Recent food science graduates received a median starting salary of $45,000. That was one of the findings of an exclusive survey conducted by the Institute of Food Technologists.
IFT has conducted a biennial salary survey among all its members for many years, but this year IFT decided to focus on starting salaries—the salaries that future leaders in the food field begin their careers with.
With almost 95% of graduating IFT student members having Internet capability, IFT decided to conduct, for the first time, a salary survey via the Internet. This would simplify and speed up responses, compared to the mailed-out questionnaires previously used. The survey was conducted for IFT by Research Results, Inc., Fitchburg, Mass.
In December 2001, the company sent an e-mail message to all former IFT student members in the United States whose e-mail addresses IFT had and who graduated in 2000 or 2001. The message asked them to access a 19-question questionnaire on the Internet. The e-mail message was sent to 632 former students, and those who had not responded by the deadline date were sent a reminder. Of the 632 people who were sent the message, 254 responded, representing a 40% response. Of the respondents, 209 (83%) were employed full-time; 32 (13%) were in graduate school.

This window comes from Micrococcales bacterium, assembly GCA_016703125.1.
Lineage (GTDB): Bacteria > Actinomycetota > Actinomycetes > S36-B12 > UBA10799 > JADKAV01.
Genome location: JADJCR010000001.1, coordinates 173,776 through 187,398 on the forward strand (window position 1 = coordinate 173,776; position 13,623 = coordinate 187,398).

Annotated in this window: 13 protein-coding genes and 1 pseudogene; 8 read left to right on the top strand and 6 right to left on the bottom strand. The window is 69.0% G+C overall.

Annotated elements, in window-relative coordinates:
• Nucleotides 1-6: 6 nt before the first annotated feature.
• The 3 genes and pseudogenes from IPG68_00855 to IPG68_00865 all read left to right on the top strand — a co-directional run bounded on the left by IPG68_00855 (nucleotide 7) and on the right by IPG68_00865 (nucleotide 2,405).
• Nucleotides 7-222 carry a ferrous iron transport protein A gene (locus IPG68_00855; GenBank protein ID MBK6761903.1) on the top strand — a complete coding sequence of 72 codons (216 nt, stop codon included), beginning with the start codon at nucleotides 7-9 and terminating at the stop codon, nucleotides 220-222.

The data presented below and on the next two pages are for full-time employees. The mean is the arithmetic average. The median means that half of the respondents make more than that amount and half make less. Data are presented for all responses, but the readers should note that the number of respondents (N) for some categories is low.
Who are these new employees in the food field? The typical starting employee is most likely a 26-year-old white woman with a degree in food science and technology working in research and development in the food industry. Of the respondents, 80% (71% of men and 84% of women) received their highest degree in food science/technology. The field that received the next highest response was food engineering, with only 4% responding (10% of men and 2% of women).
by Neil H. Mermelstein
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